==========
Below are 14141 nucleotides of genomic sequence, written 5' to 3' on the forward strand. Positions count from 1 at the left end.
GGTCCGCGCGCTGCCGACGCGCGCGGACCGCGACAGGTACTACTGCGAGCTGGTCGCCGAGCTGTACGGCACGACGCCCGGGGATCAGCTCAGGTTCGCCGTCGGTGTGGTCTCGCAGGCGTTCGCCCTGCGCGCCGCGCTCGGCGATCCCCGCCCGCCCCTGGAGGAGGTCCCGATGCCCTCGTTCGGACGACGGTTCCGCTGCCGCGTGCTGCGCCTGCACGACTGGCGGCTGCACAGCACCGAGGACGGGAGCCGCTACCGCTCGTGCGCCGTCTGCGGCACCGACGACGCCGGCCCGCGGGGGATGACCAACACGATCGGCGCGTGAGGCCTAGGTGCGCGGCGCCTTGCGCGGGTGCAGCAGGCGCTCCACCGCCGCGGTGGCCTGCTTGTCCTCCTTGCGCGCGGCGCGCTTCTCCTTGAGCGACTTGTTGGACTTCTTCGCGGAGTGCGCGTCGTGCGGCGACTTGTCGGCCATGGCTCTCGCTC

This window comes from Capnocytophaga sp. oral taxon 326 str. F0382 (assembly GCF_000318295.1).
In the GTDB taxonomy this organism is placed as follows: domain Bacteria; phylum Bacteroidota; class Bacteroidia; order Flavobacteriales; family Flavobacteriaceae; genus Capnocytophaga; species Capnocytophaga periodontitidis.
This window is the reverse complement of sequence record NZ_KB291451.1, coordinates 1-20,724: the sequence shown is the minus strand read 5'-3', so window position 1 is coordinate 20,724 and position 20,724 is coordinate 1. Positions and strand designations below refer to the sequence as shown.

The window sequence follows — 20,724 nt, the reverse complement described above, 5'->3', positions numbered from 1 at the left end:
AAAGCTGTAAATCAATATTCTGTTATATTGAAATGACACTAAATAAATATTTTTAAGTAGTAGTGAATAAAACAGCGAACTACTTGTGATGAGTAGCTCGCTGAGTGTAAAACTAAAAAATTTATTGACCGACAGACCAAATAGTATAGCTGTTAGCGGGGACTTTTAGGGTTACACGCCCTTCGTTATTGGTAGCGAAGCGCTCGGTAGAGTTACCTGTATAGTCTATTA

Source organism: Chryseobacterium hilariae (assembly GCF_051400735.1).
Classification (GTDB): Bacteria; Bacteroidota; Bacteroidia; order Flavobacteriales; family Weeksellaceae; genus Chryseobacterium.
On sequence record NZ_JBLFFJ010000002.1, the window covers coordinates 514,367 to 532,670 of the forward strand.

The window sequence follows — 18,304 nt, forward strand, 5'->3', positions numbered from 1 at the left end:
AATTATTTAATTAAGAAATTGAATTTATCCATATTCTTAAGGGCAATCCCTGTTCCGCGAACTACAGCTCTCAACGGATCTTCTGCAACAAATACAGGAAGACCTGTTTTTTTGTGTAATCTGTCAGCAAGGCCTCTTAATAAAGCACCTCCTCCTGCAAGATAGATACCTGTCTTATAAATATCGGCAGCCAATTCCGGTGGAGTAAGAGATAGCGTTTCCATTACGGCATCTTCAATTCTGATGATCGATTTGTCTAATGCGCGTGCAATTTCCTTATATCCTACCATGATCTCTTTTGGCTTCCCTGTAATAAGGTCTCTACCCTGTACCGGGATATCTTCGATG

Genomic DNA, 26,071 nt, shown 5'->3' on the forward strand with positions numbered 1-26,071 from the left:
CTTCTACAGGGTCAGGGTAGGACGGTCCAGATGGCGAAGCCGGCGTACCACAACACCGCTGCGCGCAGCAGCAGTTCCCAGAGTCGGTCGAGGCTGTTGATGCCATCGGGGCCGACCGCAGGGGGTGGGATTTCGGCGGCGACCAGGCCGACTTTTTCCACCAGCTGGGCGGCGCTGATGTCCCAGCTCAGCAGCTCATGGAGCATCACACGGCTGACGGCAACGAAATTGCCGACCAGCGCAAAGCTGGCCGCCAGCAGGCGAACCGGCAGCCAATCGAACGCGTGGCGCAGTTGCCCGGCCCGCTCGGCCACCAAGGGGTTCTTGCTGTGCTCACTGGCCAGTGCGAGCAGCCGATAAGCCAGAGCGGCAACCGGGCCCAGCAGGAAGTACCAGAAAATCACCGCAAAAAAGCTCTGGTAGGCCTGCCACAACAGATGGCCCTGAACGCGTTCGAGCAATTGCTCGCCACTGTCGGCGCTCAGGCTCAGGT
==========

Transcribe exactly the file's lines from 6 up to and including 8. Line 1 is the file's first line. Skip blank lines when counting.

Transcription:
The window sequence follows — 20,724 nt, the reverse complement described above, 5'->3', positions numbered from 1 at the left end:
AAAGCTGTAAATCAATATTCTGTTATATTGAAATGACACTAAATAAATATTTTTAAGTAGTAGTGAATAAAACAGCGAACTACTTGTGATGAGTAGCTCGCTGAGTGTAAAACTAAAAAATTTATTGACCGACAGACCAAATAGTATAGCTGTTAGCGGGGACTTTTAGGGTTACACGCCCTTCGTTATTGGTAGCGAAGCGCTCGGTAGAGTTACCTGTATAGTCTATTA

Source organism: Chryseobacterium hilariae (assembly GCF_051400735.1).